Results and discussion

Design, synthesis and structure of perylene derivatives

In order to investigate the effect of positional isomerism on the photophysics of perylene derivatives, we synthesised phenyl substituted perylenes at positions 1, 2, and 3 (Scheme 1). Phenyl substituents have a near zero, and equal Hammett value in any measurable position.40,41 Consequently, any observed effects in the luminescence properties are postulated to arise solely from a change in conjugation length, and not from electron inductive or withdrawing effects. Arylation of the perylene core was either achieved by the direct use of phenyllithium in the case of 1-phenylperylene, or Suzuki couplings in the case of 2-, and 3-phenylperylene (Scheme 1, see ESI for details of synthesis).
image file: d1tc05292f-s1.tif
Scheme 1 Synthetic routes to reach each perylene derivative where (i) PhLi, THF, −78 °C; (ii) B2Pin2, dtbpy, [Ir(COD)2(OMe)2], THF, 80 °C; (iii) PhBr, Pd2(dba)3, RuPhos, K2CO3, PhMe, 100 °C; (iv) NBS, THF, RT; (v) B2Pin2, KOAc, Pd(dppf)2Cl2, 1,4-dioxane, 70 °C.

Photophysics of perylene derivatives

To elucidate the effect of the phenyl substituents on the singlet-state photophysics of all derivatives, we collected electronic absorption and fluorescence spectra for each compound in toluene. The spectra are shown in Fig. 1 with further data of merit summarised in Table 1. It is observed from the UV-Vis absorption spectra that there is a bathochromic shift in the absorption maxima of 2, 5 and 10 nm (104, 258 and 510 cm−1) compared to that of naked perylene, for 1, 2, and 3, respectively. The fluorescence maxima of 2 and 3 show a mirror image relationship of the emission with the UV-Vis as expected. Both 2 and 3 also show characteristically high molar extinction coefficients, and high emission quantum yields. The case of 1 is intriguing however, with lower molar extinction coefficient and fluorescence quantum yield observed. To understand this we calculated the radiative and non-radiative rate constants for each derivative. For 2 and 3, values are comparable to that of perylene, with a slight increase in the non-radiative rate for 2 consummate with the reduction in fluorescence quantum yield.
image file: d1tc05292f-f1.tif
Fig. 1 UV-Visible absorption (solid line) and emission (solid filled, λexc = 410 nm, [perylenes] = 1–2 μM) spectra of perylene derivatives in toluene. Structures of the compounds are displayed in the colour corresponding to their spectra.
Table 1 Experimentally determined photophysical properties of perylene derivatives
Compound λ max/nm (ε/104 M−1 cm−1) λ em /nm Φ /% τ /ns k r/108 s−1 k nr/107 s−1
a Values are determined in toluene with λexc = 410 nm, the value for the most intense peak is given. b Emission quantum yield. Values are referenced using the reported value of perylene in benzene. c Luminescence lifetime. Values are determined in toluene at 375 nm.
Perylene 438 (3.9) 443 99 3.8 2.6 0.3
1 440 (1.8) 482 70 3.9 1.8 7.7
2 443 (3.6) 447 93 3.9 2.4 1.8
3 448 (3.7) 462 97 3.3 2.9 0.9

For 1, whilst the radiative rate decreases, we also observed a large increase in the non-radiative rate constant, which explains the large discrepancy in the fluorescence quantum yield. The absorption and emission spectrum for 1 also show a non-mirror image vibronic structure. The ratio of intensities of the vibronic progression differ considerably. The intensity of the vibrational progression depends on the Hung-Rhys factors, indicating a considerable translation of the excited state potential from the Frank-Condon state to the geometry relaxed excited state. This has been observed for other organic fluorophores.42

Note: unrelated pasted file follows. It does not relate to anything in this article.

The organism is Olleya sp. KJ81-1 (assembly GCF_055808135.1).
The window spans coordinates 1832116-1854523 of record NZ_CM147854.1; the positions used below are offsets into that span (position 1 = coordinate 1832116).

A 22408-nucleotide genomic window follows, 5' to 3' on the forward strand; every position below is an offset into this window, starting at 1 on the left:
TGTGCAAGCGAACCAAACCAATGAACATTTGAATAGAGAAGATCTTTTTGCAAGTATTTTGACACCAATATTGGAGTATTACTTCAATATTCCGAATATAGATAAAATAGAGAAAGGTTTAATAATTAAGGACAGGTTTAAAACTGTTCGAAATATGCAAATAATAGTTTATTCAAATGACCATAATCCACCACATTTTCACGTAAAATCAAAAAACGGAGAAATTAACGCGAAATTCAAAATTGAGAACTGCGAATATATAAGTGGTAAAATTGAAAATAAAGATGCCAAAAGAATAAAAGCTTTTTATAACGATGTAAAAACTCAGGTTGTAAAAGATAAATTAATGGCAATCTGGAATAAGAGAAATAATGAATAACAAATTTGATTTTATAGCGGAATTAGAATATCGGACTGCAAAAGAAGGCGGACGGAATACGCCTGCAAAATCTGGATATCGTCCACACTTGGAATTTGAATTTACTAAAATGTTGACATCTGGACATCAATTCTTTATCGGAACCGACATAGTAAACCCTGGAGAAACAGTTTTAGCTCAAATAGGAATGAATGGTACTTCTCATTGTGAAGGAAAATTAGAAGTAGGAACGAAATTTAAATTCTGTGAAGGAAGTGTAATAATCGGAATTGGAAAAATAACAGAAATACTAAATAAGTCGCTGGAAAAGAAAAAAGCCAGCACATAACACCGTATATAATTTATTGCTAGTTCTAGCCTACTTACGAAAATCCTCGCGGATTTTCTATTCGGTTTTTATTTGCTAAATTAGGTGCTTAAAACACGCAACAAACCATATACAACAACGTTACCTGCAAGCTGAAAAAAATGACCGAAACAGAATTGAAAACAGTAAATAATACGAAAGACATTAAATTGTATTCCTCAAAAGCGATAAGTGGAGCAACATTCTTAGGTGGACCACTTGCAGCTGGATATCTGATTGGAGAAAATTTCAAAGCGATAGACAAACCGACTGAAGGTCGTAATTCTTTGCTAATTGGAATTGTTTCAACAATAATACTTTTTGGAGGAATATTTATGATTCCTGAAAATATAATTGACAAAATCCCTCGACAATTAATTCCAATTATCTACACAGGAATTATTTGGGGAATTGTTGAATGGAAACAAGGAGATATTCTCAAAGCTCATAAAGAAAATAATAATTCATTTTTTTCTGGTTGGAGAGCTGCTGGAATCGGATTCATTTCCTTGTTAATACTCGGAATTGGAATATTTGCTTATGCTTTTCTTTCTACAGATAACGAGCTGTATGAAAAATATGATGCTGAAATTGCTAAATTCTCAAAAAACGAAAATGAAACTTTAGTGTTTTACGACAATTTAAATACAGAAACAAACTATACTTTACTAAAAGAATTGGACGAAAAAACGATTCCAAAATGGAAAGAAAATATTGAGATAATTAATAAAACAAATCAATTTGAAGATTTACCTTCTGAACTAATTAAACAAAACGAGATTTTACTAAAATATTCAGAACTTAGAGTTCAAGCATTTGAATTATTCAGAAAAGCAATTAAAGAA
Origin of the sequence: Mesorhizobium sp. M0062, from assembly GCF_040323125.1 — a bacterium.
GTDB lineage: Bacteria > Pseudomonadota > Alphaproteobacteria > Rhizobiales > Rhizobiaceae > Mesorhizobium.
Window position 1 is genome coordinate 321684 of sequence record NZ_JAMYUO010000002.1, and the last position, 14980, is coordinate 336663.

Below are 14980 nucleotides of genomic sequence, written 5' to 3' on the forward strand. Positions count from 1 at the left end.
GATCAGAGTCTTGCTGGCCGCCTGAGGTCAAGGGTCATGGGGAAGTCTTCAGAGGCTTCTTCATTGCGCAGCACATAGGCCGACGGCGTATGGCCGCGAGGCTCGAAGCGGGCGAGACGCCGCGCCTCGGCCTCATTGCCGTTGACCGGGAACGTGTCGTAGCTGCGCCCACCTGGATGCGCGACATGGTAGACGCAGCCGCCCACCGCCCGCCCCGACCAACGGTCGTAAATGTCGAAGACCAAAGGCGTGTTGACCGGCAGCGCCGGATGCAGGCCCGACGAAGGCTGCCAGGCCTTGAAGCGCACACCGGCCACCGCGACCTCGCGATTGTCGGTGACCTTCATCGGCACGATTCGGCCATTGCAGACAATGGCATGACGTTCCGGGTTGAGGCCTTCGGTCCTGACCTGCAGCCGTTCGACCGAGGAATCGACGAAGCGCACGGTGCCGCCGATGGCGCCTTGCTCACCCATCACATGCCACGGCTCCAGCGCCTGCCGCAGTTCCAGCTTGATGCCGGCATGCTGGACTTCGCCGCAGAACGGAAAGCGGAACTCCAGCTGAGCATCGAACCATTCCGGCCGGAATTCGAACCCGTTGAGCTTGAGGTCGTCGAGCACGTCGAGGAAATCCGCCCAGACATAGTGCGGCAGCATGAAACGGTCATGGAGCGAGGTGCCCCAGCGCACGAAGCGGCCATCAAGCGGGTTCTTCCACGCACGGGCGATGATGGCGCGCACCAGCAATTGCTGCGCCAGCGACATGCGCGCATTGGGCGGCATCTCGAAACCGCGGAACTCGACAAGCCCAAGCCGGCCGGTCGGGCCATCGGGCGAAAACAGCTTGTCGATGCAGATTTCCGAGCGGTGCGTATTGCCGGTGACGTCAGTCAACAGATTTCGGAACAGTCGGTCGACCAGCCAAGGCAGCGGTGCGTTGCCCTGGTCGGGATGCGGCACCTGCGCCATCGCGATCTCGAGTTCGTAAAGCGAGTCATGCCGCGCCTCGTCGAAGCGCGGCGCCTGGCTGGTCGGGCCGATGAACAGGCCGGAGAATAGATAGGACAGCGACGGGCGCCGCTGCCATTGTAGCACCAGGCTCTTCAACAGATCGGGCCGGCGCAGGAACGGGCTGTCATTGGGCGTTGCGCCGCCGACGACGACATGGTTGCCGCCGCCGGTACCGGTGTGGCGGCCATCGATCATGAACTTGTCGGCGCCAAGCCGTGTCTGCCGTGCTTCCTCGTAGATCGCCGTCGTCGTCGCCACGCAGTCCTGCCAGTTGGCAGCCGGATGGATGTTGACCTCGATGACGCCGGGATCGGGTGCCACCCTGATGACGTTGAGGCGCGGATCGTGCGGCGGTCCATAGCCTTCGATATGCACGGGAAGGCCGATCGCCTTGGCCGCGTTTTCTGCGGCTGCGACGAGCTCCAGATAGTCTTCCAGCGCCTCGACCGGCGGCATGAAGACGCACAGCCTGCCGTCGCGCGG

TTA-UC of perylene derivatives

To assess the TTA-UC properties shown by the perylene derivatives we used the triplet sensitiser platinum tetra-benzo–tetra-phenyl–porphyrin (PtTBTP, Fig. 2a). This sensitiser has a long triplet excited state lifetime and is known to be able to sensitise perylene.31,32,43 The absorption and emission spectra of the sensitiser collected in toluene are given in Fig. S1 (ESI). Emission spectra after sensitiser excitation were collected in toluene solution using 6 μM PtTBTP in combination with each of the presented perylene derivatives, at a concentration of 1 mM. Excitation with a pulsed laser (617 nm) leads to strong emission in the range 450 nm to 540 nm due to TTA (Fig. 2b), with the excitation power density of the laser being much higher than the measured threshold intensities (Fig. S2, ESI). We observe that the emission energies match well with those observed in the directly excited singlet state, only with the first vibrational peak undetectable due to the large inner filter effect. The upconversion quantum yield (ΦUC) of each system was measured, and is reported in Table 2. ΦUC observed for perylene is in agreement with previously reported values.32,35 Compounds 2 and 3 are slightly lower, whilst 1 shows a far reduced ΦUC.
image file: d1tc05292f-f2.tif
Fig. 2 (a) Energy-transfer scheme involved in the TTA-UC process, with each constituent energy transfer process coloured and labelled. The structures shown below are that of the PtTBTP sensitiser and naked perylene annihilator used in this work. (b) Emission spectra collected (solid lines) and spectra from Fig. 1 normalised (dashed) based on the intensities of the unfiltered peaks of perylene derivatives in toluene (λexc = 617 nm, [annihilator] = 1 mM, [sensitiser] = 6 μM. 0.85 mJ).